This is an issue of national security: Abu Qatada is deemed to constitute a ‘dangerous risk’. The British people see it, the Shadow Home Secretary Yvette Cooper sees it, Conservative backbenchers see it, most of the Cabinet see it, and the Prime Minister sees it. So what is the Government doing? Dispatching the very nice security minister James Brokenshire to negotiate with Jordan and gain assurances that Abu Qatada will get a fair trial.
What constitutes a ‘fair trial’ in an Islamic court? What is the ontology of justice? Who determines the epistemology of fairness? Who arbitrates the methodology of due process? In truth, none of this judicial philosophy is any business at all of either HM Government or the British people. The alien is welcome here and we should be hospitable towards him, but not if he seeks to blow us all to kingdom come and impose a sharia-compliant caliphate. That is not a notion of justice we should admit or negotiate with. Abu Qatada’s continuing presence is not only an affront to civic morality; it is detrimental to the public good.
And why has he never been charged with any crime? He is not only in the UK illegally on a forged passport; he has spent the best part of a decade, at taxpayers’ expense, exhorting young British Muslims to take up arms against the British, Americans and Jews in the name of Mohammed and for the greater glory of Allah. In short, he has incited murder. Why in God’s name are we sending our brave men and women to die in Afghanistan and Iraq while the likes of Abu Qatada are let in through the back door? And why is the Government not prepared to do something about it?
Perhaps we must return to the Attorney General Dominic Grieve, whose task it is to ensure that HM Government upholds the rule of law, even if that law is handed down from Strasbourg and is offensively sacrosanct. There are those who will blame the Europhile Liberal Democrats for inflicting Qatada upon the country, but the real block to reform is indeed the Attorney General. While Tim Montgomerie and ConservativeHome focus on the hapless Andrew Lansley and his floundering Health and Social Care Bill, it falls to this blog to highlight the more egregious offence and the far greater governmental incompetence – that of permitting a foreign court filled with incompetent lawyers to override the Sovereign Legislature and negate the supremacy of Parliament. And responsibility for that lies foursquare with the office of Dominic Grieve, who asserts that HM Government may not pick and choose or play fast and loose with the law. Mr Grieve is one of the Conservative Party’s foremost proponents of the ECHR. The fault, he avers, is not in the law but its interpretation. He lauded the ECHR in his 1997 maiden speech, in which he said:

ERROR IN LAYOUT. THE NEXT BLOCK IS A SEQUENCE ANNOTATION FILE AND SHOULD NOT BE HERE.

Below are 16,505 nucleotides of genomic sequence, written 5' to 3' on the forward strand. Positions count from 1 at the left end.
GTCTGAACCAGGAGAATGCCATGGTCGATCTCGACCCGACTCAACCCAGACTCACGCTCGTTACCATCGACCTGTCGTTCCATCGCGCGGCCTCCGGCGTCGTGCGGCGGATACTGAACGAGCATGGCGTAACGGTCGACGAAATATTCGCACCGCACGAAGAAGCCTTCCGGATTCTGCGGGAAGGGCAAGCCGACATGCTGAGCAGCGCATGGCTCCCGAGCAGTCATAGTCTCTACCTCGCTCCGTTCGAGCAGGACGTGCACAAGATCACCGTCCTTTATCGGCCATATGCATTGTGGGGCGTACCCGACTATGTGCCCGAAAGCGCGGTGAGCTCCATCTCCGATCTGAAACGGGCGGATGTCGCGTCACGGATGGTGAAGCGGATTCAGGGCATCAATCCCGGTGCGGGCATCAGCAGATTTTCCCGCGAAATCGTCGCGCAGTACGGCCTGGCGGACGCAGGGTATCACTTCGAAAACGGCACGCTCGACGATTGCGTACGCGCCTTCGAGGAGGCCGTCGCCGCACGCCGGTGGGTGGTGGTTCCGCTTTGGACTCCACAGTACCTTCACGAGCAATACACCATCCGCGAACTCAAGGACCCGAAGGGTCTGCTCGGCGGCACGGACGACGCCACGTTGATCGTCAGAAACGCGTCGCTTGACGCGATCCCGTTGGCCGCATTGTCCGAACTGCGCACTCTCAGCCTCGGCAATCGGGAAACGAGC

The incorporation of the European convention on human rights into our national law is something that, although challenging, is nevertheless desirable if it can be done without diminishing the sovereignty of Parliament.It is indeed challenging, not least because it is manifestly diminishing the sovereignty of Parliament. So does the ECHR thereby become undesirable? No, for both Ken Clarke and Dominic Grieve – the two most senior legal minds in the Cabinet – are opposed in principle to derogation from or revocation of the European Convention (or repeal of the Human Rights Act). It is wrong to blame the Liberal Democrats: it is Conservatives who are the impediments to reform. The Prime Minister cannot fight his corner ‘in Europe' without first fighting his own Cabinet and thereby tearing his party asunder (yet again) over the issue of 'Europe'. Or that’s his excuse.
Perhaps Abu Qatada may yet do the nation a great service, for his continuing presence here exposes the manifest impotence of Parliament, the hypocrisy of the Government, and the corrosive sophistry of the political class.